Commercial air travel's potential for spreading infection continues to cause handwringing among public health officials, as Tuesday's news of a jet-setting man with a rare and deadly form of TB demonstrates.
"We always think of planes as a vehicle for spreading disease," said Dr. Doug Hardy, an infectious disease specialist at UT Southwestern Medical Center in Dallas.
In the latest incident, reported by health officials on Tuesday, a Georgia man with extensively drug-resistant TB ignored doctors' advice and took two trans-Atlantic flights, leading to the first U.S. government-ordered quarantine since 1963.
The man, who officials did not identify, is at Atlanta's Grady Memorial Hospital in respiratory isolation. He was not considered highly contagious, and there are no confirmed reports that the illness spread to other passengers.
But his case illustrates ongoing concerns about the public health perils of plane travel, as well as the continuing problem of Typhoid Mary-like individuals who can almost be counted on to do the wrong thing.
The man decided to proceed with a long-planned wedding trip despite being advised not to fly. "There's always going to be situations where there is a lack of understanding and appreciation of responsibility to the community in a situation like this," said Dr. John Ho, an infectious diseases specialist at New York-Presbyterian Hospital/Weill Cornell Medical Center.
The incident also points out weaknesses in the system: The man was able to re-enter the United States, even though he said he had been warned by federal officials that his passport was being flagged and he was being placed on a no-fly list.
CDC officials said they contacted the Department of Homeland Security to put the man on a no-fly list, but it doesn't appear that was accomplished by the time he flew from Prague to Montreal and drove across the border from Canada.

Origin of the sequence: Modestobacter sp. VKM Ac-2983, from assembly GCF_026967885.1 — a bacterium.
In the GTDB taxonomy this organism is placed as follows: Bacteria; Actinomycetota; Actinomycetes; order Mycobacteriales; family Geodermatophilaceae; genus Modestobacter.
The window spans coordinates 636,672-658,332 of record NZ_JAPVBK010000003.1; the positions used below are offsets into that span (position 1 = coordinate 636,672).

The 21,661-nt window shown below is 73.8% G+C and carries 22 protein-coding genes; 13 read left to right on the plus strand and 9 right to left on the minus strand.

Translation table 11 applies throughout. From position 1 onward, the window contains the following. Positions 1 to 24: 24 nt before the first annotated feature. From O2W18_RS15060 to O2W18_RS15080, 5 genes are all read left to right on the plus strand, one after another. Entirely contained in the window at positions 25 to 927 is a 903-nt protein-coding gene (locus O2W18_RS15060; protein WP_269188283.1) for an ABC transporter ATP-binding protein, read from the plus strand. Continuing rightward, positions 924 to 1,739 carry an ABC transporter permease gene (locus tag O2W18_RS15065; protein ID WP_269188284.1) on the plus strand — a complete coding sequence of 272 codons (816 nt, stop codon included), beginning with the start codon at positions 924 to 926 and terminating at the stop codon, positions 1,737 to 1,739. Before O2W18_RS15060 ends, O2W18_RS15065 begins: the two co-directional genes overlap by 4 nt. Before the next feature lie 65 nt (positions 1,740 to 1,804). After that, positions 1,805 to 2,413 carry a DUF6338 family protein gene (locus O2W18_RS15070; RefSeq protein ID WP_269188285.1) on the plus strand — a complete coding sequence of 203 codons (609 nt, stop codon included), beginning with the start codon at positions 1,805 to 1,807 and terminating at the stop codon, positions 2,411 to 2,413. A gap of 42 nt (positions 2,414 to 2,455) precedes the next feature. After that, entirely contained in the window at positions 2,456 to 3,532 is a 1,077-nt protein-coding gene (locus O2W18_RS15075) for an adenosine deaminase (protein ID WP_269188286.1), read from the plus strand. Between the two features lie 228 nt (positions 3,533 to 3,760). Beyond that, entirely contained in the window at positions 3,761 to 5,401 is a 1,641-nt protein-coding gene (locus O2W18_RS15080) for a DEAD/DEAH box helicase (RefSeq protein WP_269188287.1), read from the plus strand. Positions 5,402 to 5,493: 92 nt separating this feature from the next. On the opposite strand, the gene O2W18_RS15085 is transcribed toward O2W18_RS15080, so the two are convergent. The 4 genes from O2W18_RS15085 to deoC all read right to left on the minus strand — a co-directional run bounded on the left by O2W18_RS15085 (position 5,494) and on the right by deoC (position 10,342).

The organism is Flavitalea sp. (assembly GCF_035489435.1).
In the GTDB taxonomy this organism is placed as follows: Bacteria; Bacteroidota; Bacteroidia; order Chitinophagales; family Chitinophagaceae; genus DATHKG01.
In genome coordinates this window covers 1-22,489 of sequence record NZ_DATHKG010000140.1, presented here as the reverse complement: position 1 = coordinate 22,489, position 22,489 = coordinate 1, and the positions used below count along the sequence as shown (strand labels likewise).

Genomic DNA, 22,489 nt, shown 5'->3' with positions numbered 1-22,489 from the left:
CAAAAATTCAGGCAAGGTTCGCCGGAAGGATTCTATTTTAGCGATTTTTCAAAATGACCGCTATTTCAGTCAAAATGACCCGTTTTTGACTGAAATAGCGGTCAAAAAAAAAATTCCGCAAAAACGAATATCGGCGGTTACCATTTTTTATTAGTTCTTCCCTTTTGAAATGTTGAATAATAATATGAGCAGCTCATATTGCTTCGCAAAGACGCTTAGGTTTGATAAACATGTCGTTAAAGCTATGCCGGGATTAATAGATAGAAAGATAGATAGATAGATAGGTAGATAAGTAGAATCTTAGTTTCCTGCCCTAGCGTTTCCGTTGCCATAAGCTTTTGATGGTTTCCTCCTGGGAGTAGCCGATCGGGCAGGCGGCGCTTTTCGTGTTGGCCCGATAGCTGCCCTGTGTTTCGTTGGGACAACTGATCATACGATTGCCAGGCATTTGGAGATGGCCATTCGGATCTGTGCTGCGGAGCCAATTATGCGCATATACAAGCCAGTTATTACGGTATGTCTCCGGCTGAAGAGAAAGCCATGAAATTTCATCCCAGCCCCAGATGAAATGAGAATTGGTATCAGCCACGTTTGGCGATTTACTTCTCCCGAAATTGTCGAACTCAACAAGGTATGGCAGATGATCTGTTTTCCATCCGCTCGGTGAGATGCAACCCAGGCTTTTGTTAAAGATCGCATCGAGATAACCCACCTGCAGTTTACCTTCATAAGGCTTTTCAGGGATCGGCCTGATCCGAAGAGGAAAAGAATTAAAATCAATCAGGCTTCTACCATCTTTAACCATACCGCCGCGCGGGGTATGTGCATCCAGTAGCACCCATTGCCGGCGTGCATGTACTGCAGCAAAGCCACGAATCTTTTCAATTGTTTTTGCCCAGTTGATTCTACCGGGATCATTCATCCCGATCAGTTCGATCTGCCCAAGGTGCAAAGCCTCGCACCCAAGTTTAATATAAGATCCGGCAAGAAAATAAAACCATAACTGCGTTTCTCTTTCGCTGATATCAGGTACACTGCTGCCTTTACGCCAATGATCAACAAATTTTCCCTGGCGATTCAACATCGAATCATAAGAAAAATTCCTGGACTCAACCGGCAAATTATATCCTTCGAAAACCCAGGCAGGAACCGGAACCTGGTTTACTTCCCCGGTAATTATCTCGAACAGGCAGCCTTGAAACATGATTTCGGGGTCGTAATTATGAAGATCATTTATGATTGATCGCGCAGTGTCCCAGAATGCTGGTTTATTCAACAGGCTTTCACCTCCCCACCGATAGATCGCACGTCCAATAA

A Transportation Security Administration spokesman could not immediately be reached for comment on Wednesday morning.
Challenges in coordination with airlines and in communicating with the media also have emerged, said Glen Nowak, a spokesman for the U.S. Centers for Disease Control and Prevention.
"This clearly is going to have some relevance to our pandemic influenza preparedness," Nowak said.
There have been several prominent disease-on-a-plane incidents in recent years.
Perhaps best known is severe acute respiratory syndrome, or SARS, which erupted in Asia in 2003. Over three months, CDC workers delayed on the tarmac 12,000 airplanes carrying 3 million passengers arriving from SARS-affected countries, and isolated people with SARS symptoms.
Last year, CDC officials worked with airlines and state health departments to track two infected airline passengers who may have helped spread a mumps epidemic throughout the Midwest.
And in March, a flight from Hong Kong was held at Newark International Airport for two hours because some of them reported feeling ill from a flu-like illness. They were released when it became clear they had seasonal flu, and not an avian variety.
Medical experts say TB is significantly less contagious than flu, SARS or other maladies that have led to airport alerts.
"This is not as easily transmissible as what we're concerned about with a flu pandemic," said Dr. William Schaffner, chairman of the department of preventive medicine at Vanderbilt University.
A more contagious bug, carried by a stubborn or evasive passenger, could be much more problematic, experts said.
Indeed, it's remarkable how rare are the incidents of serious contagions on planes, Ho noted.
"If you count the number of international flights there are on a daily basis, this is really a minuscule event" in terms of rate of occurrence, he said.
"However this underscores the interrelatedness of the global community. We can no longer escape things considered foreign" in this age of jet-travel, Ho said.